• The Good: Chemistry and cooking; women promoting women
  • The Bad: Lack of diversity; over the top sexism
  • The Literary: An eight year old who reads The Sound and the Fury

Chemist Elizabeth Zott fights to be treated seriously as a scientist, but in the early 1960s at the all-male team at Hastings Research Institute, there’s only one person who sees her brilliant mind, the lonely, Nobel-prize nominated Calvin Evans. They fall in love and are happy for a short time, until Elizabeth ends up an unemployed single mother who lands a cooking show with a science twist Supper at Six. 

Although the romance doesn’t quite do it for me, I have plenty of warm feels every time a woman supports another woman in this book. The chemistry based cooking show is a cute gimmick, and ideally there would have been a lot more gastronomy, but the show (and the story) really comes into its own when Elizabeth provides a place where she validates “women’s work”, assumes her audience smart enough to handle concepts like thermodynamics and atomic bonding, and expects them to believe in themselves, study, and follow their dreams. I’m inspired to encourage others to believe in themselves and not be boxed in by others’ expectations of them. The goal isn’t to for men to take women seriously, it’s for us to take ourselves seriously, and promote and support each other.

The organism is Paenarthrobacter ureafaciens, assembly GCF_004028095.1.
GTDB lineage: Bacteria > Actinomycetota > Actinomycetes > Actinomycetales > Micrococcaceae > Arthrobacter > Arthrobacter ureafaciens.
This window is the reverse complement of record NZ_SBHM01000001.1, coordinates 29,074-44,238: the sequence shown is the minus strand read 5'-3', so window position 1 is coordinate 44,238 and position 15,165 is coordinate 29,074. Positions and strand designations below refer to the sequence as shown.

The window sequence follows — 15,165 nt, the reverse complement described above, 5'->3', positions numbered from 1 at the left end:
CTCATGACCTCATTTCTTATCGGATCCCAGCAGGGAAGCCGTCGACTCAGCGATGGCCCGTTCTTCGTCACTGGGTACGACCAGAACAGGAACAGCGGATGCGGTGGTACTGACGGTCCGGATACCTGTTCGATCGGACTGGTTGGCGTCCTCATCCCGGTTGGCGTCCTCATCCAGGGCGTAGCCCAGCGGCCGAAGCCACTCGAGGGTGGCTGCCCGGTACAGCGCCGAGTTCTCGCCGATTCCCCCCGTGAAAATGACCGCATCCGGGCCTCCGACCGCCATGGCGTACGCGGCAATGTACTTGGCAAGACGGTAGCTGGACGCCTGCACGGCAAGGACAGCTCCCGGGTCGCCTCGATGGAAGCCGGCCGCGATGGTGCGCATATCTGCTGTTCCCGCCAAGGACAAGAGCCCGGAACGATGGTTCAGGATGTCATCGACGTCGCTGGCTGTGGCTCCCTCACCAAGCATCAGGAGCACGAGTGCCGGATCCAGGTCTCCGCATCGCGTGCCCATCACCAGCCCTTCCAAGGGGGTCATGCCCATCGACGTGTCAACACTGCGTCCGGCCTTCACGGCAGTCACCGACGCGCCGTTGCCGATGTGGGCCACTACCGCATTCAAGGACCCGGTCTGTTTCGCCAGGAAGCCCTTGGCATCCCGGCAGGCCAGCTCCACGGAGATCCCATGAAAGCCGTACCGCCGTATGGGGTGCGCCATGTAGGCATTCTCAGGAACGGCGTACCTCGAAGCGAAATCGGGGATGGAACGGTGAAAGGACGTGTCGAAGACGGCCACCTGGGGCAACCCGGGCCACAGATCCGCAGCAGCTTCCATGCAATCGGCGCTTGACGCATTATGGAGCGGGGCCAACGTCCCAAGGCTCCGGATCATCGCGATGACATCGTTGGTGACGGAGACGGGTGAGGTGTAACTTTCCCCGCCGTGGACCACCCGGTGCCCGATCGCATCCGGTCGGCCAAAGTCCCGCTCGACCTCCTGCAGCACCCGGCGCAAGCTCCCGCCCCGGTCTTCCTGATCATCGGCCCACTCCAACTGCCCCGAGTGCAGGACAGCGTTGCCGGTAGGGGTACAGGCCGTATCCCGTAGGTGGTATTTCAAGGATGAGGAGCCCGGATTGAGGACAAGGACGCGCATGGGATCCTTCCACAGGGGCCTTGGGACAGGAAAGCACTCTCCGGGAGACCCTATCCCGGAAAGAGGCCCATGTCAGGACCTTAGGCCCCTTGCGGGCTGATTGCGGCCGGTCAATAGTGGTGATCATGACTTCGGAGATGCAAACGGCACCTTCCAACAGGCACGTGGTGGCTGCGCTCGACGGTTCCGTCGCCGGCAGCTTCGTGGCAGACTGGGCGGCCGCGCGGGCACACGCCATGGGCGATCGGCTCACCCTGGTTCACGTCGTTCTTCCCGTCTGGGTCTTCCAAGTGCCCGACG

Unfortunately, there are several tropes this story employs of which I am quite bored:

  • Lack of diversity; that is, a focus on white feminism, with only the barest acknowledgement that there are other genders, races, and classes that experience obstacles. The prime years of the civil rights movement were the early sixties!
  • A highly intelligent woman who is also quirky to the extreme of being on the spectrum. I know this works for Sherlock Holmes, but how about a brilliant chemist who isn’t also logical to a fault and socially awkward?
  • Every man, save Elizabeth’s dead husband and the man who gives her a TV show is absolutely terrible. She’s constantly sexually harassed and abused by misogynistic men who see her as someone worthy only of making coffee.
  • A POV that jumps quickly between the thoughts of every person in the scene, including the dog, Six-thirty. This is surprisingly jarring, and although meant to be cute, it doesn’t add to the story.

With all that said, I do recommend this book, especially for fans of Queen’s Gambit or Hidden Figures, and the series adaption will debut on Apple TV in 2023. For a scifi twist on similar themes, also try The Calculating Stars by Mary Robinette Kowal.